…to write a post (or several) that explain why Sudbury is better than Hickman at its best. I’m not trying to challenge Sudbury, but I’ve been wondering for ages…I’ve always thought of your European History class as (by far) the best class I ever took. And I can picture how the average Sudbury class (or module? phase? session?) would be far better than the average Hickman class (honors, AP, whatever), but what I still don’t understand is how Sudbury allows you to deliver something better than your AP Euro 1995…I think my overall question is that I picture AP Euro as a complete success and example of how traditional education should be done, and so it’s hard for me to picture that an unstructured (differently structured? maybe that’s my question) program can be so much better.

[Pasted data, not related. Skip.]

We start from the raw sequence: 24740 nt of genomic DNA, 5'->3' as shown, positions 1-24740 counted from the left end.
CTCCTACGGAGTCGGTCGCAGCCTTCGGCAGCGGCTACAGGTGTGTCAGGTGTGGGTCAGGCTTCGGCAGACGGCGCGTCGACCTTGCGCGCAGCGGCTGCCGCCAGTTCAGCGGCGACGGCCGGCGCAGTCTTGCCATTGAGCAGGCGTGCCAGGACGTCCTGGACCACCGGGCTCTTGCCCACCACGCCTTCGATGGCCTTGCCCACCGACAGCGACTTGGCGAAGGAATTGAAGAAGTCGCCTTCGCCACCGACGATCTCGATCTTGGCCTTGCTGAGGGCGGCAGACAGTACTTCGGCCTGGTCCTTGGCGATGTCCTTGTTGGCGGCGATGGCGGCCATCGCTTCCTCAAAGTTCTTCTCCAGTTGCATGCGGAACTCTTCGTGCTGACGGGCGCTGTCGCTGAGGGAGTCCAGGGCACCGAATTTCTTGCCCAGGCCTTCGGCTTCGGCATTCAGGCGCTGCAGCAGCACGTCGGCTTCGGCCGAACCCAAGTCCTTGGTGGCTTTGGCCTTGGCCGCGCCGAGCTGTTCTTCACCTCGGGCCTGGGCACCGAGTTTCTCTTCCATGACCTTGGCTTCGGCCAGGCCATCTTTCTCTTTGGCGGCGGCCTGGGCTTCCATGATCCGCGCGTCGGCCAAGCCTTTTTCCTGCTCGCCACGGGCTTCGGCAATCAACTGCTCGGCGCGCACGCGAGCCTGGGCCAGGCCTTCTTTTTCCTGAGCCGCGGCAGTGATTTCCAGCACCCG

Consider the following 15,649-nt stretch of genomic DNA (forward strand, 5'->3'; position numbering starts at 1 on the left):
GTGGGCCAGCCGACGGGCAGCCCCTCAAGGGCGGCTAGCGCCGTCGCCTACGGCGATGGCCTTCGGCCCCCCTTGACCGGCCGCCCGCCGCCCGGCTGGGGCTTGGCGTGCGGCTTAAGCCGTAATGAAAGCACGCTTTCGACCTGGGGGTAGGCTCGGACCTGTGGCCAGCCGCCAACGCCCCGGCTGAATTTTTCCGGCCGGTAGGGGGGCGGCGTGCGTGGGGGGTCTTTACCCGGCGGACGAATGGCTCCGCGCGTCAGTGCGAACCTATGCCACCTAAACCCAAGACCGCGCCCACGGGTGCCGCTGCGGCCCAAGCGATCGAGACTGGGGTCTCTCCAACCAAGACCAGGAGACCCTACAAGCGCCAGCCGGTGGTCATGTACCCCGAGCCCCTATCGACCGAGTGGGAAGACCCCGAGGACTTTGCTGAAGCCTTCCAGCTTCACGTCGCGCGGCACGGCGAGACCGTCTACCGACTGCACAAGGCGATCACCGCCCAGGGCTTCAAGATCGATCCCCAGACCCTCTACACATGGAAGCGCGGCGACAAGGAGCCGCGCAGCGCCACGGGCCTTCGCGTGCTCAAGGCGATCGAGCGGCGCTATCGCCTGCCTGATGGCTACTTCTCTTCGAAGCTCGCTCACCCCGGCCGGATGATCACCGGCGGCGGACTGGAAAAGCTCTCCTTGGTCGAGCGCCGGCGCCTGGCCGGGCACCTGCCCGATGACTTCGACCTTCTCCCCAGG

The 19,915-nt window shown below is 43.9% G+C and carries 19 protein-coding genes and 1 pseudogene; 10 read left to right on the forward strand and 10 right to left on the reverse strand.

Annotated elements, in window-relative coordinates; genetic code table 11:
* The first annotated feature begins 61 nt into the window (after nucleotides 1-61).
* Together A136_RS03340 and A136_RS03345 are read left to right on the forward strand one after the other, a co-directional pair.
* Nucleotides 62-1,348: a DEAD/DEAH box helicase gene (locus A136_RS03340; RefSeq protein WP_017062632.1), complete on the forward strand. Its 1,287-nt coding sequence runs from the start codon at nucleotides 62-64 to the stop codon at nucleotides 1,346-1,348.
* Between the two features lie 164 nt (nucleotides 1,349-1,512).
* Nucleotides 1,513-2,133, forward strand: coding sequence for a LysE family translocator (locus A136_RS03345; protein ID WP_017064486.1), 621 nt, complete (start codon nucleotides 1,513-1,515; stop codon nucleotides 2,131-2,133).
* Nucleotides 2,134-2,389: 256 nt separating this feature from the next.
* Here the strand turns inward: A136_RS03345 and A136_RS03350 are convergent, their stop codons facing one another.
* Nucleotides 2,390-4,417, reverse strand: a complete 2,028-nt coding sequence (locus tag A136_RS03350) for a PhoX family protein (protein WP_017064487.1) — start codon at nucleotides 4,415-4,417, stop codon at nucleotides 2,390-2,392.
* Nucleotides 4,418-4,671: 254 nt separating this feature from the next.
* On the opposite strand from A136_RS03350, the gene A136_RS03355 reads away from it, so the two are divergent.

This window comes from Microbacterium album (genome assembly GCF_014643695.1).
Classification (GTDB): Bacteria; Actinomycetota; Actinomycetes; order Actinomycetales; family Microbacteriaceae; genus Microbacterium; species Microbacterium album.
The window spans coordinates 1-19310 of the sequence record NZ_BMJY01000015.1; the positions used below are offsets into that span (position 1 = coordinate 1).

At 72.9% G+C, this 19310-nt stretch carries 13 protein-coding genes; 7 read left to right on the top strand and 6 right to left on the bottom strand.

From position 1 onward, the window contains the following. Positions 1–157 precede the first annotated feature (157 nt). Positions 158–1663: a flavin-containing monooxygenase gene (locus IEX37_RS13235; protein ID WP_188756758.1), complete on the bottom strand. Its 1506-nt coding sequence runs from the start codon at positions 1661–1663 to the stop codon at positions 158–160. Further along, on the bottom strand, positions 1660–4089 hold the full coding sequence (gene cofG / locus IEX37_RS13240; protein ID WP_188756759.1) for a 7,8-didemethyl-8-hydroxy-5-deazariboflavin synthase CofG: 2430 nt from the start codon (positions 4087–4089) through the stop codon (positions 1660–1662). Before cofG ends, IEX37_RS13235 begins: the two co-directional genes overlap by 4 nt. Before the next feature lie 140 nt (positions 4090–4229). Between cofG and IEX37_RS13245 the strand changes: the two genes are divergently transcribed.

It’s a good thing this assignment didn’t come with a deadline! But seriously, her question has been stuck in my head all this time, as I too have long been fascinated by the contrast between my own schooling and first career, on the one hand, and my subsequent immersion in Sudbury schooling. Now, finally, I’ve found the time and summoned the nerve to dig into another comparison of these disparate strands of my professional life.